Ugly Duckling Syndrome: Swimming in Issues?

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As a pre-teen, being popular in school, or any social setting, depends on how good yuh look…if yuh have dougla hair (good hair)…if you wear the latest fashions to school (probably a Travel Fox in my era), and having some kind of aura that attracted the masses of wanna-be peers to you.  You just had it.
Me? I was awkward. I had Coca-Cola-thick glasses (still do), was knock-kneed with thin ankles (still am), had acne (thankfully no more), and had a personality that definitely screamed “ugly duckling” (may still have some lingering). And that I was. An ugly duckling. I only needed metal braces encaging my teeth to complete the look.
The ugly duckling syndrome is what most people use to describe late bloomers – ugly now, pretty later – hopefully! I was not pretty. At least through my own eyes. And my un-prettiness kept me so shy, that I didn’t speak to many people in my class. And the less I spoke, the more I observed around me.
Being that I have firsthand experience on what being an ugly duckling is, I’ll share with you what some ugly ducklings have to endure, and how we overcome.
Underneath the aesthetics, or genetic makeup of the ugly duckling lies a sweet-spirited, gentle, outgoing person, who’s just hoping to have the chance to fit in with the ‘in’ crowd. And we know how secondary schools – Compre and convents alike – have their cliques.
Back in my day, the ‘in’ crowd was the crew that made suede Pumas the king of shoes, and made coming to school (St. James Secondary) very difficult. It was no fun when you’re the butt of almost everyone’s jokes. So keeping away from groups of more than three was the safest thing for a ‘duckling’. I wasn’t teased much, because my sister was popular, but I had my fair share of the four-eyed jokes, and the “you look like you’re wearing magnifying glass on yuh face” jokes to last me throughout Form Two.
Then there’s the boyfriend/girlfriend issue. WE HAD NONE. Basically. We had the privilege of living vicariously through other people. When they held hands, we imagined holding hands with the cutest boy/girl in school. When they kissed, we sadly had only the back of our hands to practise on. And when the couples went Globe (movies), we had the honour of over hearing, or eavesdropping on the stories of how they hugged up and drag tongue throughout the whole movie. They had a life. We longed for one that didn’t entail reading encyclopaedias, crocheting and drawing all the characters in the Archie Comics.
Sad, I know. But true. As thick as my glasses were, I couldn’t see a boyfriend in my life anytime before I turned 40, but so far I have six years to go and I still haven’t found one. Okay…I got one. Then, I got married, divorced, fell in love, lost love, and now I’m waiting on love, AGAIN.
Despite the preteen days that I had of being an ugly duckling, at some point, possibly between sleep and wake, my beauty decided to catch up with my body. I miraculously blossomed into a vixen, if I might toot my own horn.
At about age 16 or so, I discovered contact lenses, that I had breasts, and that my waist curved into my hips alongside a flat stomach. And my skin was flawless. I learned to embrace my knocked knees and thin ankles (thanks to Karyn Parsons from “The Fresh Prince of Bel Air”). Yuh couldn’t tell me nuttin. I was fitting in well with the ‘cool’ people. Hell, this transformation made me one of the cool people. By this time, my family and I had already migrated to the US, and we’d been living there just over two years, so you know I had even greater freedom to express my newfound confidence, replacing my St. James Sec uniform for casual wear.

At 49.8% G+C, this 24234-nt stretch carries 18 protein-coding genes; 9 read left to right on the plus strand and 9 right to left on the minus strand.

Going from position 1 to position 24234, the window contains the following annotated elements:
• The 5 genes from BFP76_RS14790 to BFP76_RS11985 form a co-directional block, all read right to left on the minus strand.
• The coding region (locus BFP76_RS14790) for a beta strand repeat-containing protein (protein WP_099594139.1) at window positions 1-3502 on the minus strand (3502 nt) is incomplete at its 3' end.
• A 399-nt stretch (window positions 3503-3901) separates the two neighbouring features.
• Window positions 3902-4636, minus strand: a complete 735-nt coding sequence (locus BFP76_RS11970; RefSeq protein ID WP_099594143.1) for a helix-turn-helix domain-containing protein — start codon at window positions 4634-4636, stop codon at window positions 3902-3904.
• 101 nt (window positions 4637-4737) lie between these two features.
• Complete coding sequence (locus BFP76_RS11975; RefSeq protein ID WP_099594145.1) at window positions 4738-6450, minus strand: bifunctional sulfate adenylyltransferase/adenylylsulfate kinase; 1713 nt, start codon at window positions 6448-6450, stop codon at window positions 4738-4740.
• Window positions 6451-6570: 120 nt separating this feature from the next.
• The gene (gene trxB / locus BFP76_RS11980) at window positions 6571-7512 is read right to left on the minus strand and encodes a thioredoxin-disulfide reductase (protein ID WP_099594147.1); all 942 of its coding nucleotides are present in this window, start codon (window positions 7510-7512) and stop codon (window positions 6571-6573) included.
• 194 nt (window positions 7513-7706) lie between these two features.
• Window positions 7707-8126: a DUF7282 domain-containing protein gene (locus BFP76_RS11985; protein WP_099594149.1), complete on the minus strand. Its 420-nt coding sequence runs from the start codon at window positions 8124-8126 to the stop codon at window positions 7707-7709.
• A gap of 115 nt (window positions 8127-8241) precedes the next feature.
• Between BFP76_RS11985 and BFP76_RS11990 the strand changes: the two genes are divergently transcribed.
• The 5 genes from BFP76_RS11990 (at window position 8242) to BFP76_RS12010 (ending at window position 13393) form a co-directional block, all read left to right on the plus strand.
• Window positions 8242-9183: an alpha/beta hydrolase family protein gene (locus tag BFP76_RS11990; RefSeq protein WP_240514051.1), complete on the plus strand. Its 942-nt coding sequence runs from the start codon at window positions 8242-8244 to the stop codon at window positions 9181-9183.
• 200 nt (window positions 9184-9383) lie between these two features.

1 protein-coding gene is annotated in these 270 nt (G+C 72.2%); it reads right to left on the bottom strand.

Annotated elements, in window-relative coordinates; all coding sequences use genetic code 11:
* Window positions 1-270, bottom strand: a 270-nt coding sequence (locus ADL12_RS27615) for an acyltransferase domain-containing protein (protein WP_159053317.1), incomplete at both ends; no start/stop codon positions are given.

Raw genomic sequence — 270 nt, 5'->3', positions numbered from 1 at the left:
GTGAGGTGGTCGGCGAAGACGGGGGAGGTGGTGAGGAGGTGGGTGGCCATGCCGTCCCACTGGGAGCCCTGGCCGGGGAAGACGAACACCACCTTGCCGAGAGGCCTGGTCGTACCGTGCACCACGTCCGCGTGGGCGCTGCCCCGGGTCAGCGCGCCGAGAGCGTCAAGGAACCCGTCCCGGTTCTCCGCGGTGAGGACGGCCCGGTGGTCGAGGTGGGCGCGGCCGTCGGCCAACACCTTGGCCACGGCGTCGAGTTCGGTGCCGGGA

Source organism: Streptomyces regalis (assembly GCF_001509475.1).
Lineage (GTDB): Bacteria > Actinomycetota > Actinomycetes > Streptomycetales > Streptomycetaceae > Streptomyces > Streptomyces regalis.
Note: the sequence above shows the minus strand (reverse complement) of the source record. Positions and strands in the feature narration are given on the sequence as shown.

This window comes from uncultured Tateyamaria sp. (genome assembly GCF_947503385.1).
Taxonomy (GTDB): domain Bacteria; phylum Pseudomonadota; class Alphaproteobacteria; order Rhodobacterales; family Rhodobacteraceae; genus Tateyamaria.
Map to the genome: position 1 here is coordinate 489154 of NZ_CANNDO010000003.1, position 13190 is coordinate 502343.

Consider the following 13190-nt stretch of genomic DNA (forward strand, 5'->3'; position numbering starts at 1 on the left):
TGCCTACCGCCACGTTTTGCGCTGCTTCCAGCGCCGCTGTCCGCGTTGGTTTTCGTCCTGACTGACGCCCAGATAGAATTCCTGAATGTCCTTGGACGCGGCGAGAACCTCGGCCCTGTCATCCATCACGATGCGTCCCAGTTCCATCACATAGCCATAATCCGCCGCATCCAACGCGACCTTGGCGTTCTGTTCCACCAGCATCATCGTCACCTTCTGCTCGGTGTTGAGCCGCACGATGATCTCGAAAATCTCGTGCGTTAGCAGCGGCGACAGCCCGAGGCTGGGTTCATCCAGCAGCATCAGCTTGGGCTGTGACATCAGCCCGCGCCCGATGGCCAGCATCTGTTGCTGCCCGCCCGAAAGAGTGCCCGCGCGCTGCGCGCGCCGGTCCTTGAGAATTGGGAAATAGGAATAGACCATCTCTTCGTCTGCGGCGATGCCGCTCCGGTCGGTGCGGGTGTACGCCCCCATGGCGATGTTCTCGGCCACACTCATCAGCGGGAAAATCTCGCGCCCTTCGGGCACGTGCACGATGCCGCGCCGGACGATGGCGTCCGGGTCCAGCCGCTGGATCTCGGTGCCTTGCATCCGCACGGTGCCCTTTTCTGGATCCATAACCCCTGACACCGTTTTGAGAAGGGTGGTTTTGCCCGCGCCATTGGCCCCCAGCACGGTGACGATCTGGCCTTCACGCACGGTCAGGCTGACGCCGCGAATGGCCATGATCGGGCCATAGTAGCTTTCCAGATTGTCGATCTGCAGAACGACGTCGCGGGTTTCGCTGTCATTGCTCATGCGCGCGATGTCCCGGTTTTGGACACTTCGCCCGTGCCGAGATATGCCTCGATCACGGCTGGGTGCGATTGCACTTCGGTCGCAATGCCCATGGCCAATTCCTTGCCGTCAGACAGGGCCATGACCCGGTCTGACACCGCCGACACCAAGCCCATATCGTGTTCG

The movies on TV show you that the ugly ducklings go on a rampage and make the people who teased them pay for what they did to them. I could have, but I didn’t waste time on that. I blushed over the crushes that I had. I enjoyed pecks on the lips, and holding hands, while walking to class with my *cough cough* boyfriend. And I enjoyed hanging out with my friends, my crew, my posse. I was over popular.
But I must say the highlight of my late bloomer effect was being a part of the cheerleading team. If you’ve watched any movie depicting the life of a high-school teenager, the popular beautiful girls were on the cheerleading team. And for some reason, for this ugly duckling from Trinidad, that was the official induction into being pretty and popular.
See boys and girls, being popular didn’t mean sleeping around with Tom, Dick and Harry…and sometimes Paul.
One thing I can tell you for sure is that I’m a lot more confident about myself. I still don’t speak up much, as I tend to have my shy, introverted moments. But it’s not as bad as it was when I hid behind my Coca Cola lenses. And my confidence is more directed to my career.
One downside of being an ugly duckling and blooming late is that somewhere in between my newfound popularity and attractiveness, I still have moments where I feel un-pretty. I guess it’s deeply engrained. It’s almost as if it plays tricks on me. There are times I’ll dress, and see the Blanche Devereaux in me, a hot sexy mama. And then there are times I swear I’m a back in my pre-teen body. It puts a damper on things. It would prevent me from wanting to go out. It may cause me to change my outfit a few times before I leave to go out, or just keep me in a sour mood for the night, and make the evening a pill to swallow.
Many of my friends refuse to believe that I was an ugly duckling. I’ve heard, “Nah, you? Never”, and “Show me the pics, I need proof”, and I even heard, “But you’re such a nice person”. As if being ugly, means a person is mean spirited…although, some people claim that ugly ducklings, for the most part, are ‘nice’ people because their personality was their main asset, and thus the ‘niceness’ carries over into their adult life, even when they’ve discovered their inner diva or stud.
However, some ugly ducklings let their newfound popularity go to their heads too, and become ‘meanies’. Why? Well part of having ugly duckling syndrome means that some people forever need validation to boost their confidence, and are unable to boost their self esteem.
Being an ugly duckling is something I look back on constantly. I’ve grown a lot. I’ve changed a lot, and I’ve become more confident – all for the better. I’m still working on the shyness, but I’m living the fairytale ending. As with everything in life, you can choose to either swim or drown in your issues, whether you’re an ugly duckling or a swan.

As a pre-teen, being popular in school, or any social setting, depends on how good yuh look…if yuh have dougla hair (good hair)…if you wear the latest fashions to school (probably a Travel Fox in my era), and having some kind of aura that attracted the masses of wanna-be peers to you.  You just had it.